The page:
It was dusk when I reached there. Under the violet sky, amid the withered grass, my bones rattled from the icy chill. The clouds were still, as if they’d been sculpted out of rocks. No blade stirred in that haunting, frozen silence. Surrounded by the whittling glimpses of her, I gazed far into the cluster of crammed tiny houses. Her place was quiet as a cold winter night. I remembered the day I’d seen her off. It was our 14th date, and she was dressed in red, and as her fingers slipped away from mine, my heart skipped a dozen beats.
“So. “I said, “According to that pinterest post, girls do fall in love after the 14th date. Have your clouds turned pink yet? ”
Her lips broke into a smile.
“No. “She said. “After 14 dates in Coffeehouse 11, I think I’m in love with the waiter. He has been more polite, better dressed up and a lot less sulkier than you. ”
It was a stupid idea, actually. We had to share 14 coffees because she believed that the only thing that ever came close to explaining the mechanism of love was that stupid Pinterest post. So, till 14 dates, I wasn’t allowed the perks that a boyfriend usually has. But I wasn’t here for perks, I wanted to share a life, with half a dozen kids and everything.
“Will you go out with me again? “I fumbled.
“Ummm…what if I say no? ”
“I have given it a thought. “I said, “I’ll start drinking alcohol, shift into a small dank cubicle, and compose sad songs of betrayal and loss. I’ll never shave, and kids would call me Boogeyman, and I’ll die of drug overdose. ”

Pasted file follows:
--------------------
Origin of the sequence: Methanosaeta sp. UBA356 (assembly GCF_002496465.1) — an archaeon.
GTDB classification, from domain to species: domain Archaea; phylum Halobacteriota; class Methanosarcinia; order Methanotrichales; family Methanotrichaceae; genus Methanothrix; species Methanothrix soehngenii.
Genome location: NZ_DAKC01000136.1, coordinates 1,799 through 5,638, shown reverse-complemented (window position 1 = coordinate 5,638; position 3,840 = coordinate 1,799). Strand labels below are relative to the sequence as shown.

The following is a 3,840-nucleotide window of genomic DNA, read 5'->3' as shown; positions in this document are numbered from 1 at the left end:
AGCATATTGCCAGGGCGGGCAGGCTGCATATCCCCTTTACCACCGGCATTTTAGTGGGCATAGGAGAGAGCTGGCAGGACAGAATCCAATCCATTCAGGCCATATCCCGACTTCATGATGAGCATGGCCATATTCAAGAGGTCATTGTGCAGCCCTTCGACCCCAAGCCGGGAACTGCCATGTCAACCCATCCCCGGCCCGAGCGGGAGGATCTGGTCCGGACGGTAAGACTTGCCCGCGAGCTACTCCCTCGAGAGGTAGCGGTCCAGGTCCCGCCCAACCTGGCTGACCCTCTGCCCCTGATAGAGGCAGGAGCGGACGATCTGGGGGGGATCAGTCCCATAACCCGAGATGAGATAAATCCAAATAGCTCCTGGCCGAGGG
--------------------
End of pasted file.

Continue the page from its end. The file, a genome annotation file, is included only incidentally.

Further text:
“Hmm..What if I say yes? ”
“I’ll have six kids with you. We’ll have a tree house. We will watch Sin Chan together. ”
“Well, I’d have asked for more if we were fishes. “I said. She chuckled. A momentary laugh that still echoes in my brain.
She leaned in and gazed into my eyes.
“Marry me someday. “She said. I wanted to say things, something a poet would if his girl asks him to marry her. But I was afraid I’d babble something unpoetic and ruin the moment. I stood there, watching her nose, and when her breaths caressed my lip, I lowered my lids.
Two days later, she was in ICU. And then, they took her to the morgue. The last time I saw her, her limp body lay covered in the blanket, the ECG monitor displaying a flat line for an eternity. It wasn’t just the cessation of pulse or heartbeats or breaths, it was death; I could feel her algor mortis.
The lamppost still glowed quietly in her street. As I gazed harder, I could almost make out two people kissing under it. One had to be her ghost, and the other, mine.